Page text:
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Unilateral twin ectopic pregnancy in a patient with a history of multiple sexually transmitted infections.

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Department of Obstetrics and Gynecology, University of Texas Southwestern Medical Center, Dallas, TX 75390, USA.



The incidence of unilateral twin ectopic pregnancy is a rare condition. Several factors increase the risk of ectopic pregnancy, the most important of which is pelvic inflammatory disease, followed by operative trauma, congenital anomalies, tumors, and adhesions resulting in anatomically distorted fallopian tubes. We present a case of a woman with a history of four confirmed sexually transmitted infections (STIs) including Chlamydia trachomatis, Neisseria gonorrhoeae, herpes simplex virus 2, and Treponema pallidum. The case illustrates the potential impact of sexually transmitted infections (STIs) on the risk of a twin ectopic pregnancy.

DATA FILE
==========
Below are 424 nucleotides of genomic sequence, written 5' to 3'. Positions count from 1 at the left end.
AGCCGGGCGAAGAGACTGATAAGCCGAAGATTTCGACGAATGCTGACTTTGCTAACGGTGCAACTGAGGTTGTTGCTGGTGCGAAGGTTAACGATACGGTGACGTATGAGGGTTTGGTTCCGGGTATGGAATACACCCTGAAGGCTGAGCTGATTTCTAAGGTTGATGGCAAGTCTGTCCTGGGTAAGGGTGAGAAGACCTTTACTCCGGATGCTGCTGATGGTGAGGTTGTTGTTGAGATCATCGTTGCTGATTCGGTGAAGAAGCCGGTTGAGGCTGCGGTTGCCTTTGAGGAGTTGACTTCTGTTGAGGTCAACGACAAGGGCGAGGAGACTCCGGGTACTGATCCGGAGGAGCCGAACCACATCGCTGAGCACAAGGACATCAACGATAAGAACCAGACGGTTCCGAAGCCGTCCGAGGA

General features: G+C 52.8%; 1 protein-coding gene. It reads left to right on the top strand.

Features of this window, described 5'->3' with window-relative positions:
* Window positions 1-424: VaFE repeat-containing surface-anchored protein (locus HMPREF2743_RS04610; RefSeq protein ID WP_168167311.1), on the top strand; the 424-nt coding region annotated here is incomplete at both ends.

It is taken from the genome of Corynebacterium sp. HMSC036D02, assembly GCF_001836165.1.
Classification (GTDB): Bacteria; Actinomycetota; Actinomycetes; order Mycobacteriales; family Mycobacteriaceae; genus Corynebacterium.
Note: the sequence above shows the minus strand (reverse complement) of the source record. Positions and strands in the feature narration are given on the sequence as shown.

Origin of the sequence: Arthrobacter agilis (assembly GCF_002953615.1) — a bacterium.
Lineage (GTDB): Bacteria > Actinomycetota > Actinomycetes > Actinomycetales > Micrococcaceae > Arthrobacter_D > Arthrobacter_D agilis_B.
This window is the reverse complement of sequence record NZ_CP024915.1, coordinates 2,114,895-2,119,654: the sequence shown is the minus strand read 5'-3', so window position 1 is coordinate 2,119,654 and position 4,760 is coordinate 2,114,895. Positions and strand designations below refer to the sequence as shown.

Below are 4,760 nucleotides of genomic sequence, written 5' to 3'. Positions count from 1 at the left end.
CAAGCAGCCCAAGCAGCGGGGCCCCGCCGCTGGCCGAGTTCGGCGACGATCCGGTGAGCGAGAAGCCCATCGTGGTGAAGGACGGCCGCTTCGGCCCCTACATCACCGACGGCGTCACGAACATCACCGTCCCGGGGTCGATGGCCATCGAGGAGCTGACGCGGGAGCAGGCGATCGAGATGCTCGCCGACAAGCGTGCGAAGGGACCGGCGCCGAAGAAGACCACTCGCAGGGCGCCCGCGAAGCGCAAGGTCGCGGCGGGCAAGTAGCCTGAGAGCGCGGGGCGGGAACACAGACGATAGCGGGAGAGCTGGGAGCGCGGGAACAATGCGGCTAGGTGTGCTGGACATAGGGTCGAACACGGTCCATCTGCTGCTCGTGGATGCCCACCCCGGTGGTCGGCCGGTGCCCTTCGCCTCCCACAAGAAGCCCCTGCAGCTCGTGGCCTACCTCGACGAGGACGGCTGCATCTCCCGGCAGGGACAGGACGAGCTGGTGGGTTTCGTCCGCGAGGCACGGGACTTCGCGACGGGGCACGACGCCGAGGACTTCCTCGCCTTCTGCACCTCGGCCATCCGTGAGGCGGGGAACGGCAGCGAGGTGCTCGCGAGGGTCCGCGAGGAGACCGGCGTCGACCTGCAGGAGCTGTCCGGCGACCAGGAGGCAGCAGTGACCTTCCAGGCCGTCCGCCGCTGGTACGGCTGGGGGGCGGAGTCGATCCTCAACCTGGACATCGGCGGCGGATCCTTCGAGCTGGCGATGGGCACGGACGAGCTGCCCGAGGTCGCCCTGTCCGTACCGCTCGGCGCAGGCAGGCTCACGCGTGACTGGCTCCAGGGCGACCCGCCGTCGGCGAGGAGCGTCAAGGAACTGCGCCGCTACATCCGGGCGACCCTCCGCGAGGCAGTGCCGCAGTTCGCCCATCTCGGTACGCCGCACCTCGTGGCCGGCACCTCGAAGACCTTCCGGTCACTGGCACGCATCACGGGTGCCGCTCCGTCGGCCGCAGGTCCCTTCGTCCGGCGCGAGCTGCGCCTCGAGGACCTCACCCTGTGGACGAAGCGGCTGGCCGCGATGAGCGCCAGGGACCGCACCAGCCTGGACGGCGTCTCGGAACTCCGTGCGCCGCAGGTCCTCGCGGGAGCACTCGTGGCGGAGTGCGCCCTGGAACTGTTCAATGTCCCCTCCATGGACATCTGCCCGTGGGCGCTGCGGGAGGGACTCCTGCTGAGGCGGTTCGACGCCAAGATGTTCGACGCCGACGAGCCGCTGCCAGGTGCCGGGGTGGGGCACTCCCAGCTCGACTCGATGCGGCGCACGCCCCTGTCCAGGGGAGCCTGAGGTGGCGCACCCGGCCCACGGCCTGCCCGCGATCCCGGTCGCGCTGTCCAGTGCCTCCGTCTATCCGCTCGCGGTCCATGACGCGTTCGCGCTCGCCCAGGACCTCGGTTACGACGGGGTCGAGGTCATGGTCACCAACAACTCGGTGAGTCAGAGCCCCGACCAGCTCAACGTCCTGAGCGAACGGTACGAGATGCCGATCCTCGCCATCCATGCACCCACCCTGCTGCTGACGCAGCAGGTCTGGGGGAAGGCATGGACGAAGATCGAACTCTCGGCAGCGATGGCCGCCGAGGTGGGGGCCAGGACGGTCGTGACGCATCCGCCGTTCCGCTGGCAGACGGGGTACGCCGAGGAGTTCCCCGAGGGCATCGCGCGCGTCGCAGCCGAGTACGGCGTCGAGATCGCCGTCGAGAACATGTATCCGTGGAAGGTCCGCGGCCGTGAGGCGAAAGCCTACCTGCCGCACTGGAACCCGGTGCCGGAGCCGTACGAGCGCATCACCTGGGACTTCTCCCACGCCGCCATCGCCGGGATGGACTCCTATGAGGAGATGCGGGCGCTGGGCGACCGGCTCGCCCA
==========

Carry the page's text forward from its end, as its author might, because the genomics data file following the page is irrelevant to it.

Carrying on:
A 24-year-old primigravida, presented with an unknown last menstrual period, lower abdominal pain, watery vaginal discharge, and vaginal spotting. During this hospitalization, serum beta-HCG testing was 263 mIU/mL and transvaginal ultrasonographic examination suggested a nonviable unilateral twin ectopic pregnancy. At exploratory laparotomy, a 10 cm mass involving the right fallopian tube and ovary was excised. Pathological evaluation of the specimen identified a monochorionic, diamnionic twin ectopic pregnancy within the fallopian tube.


Patients with a history of multiple (STIs) are known to be at risk for the development of chronic pelvic infection and postinflammatory scarring. The resulting distortion of the normal tubal anatomy leads to an increased risk of an uncommon presentation of ectopic pregnancy.

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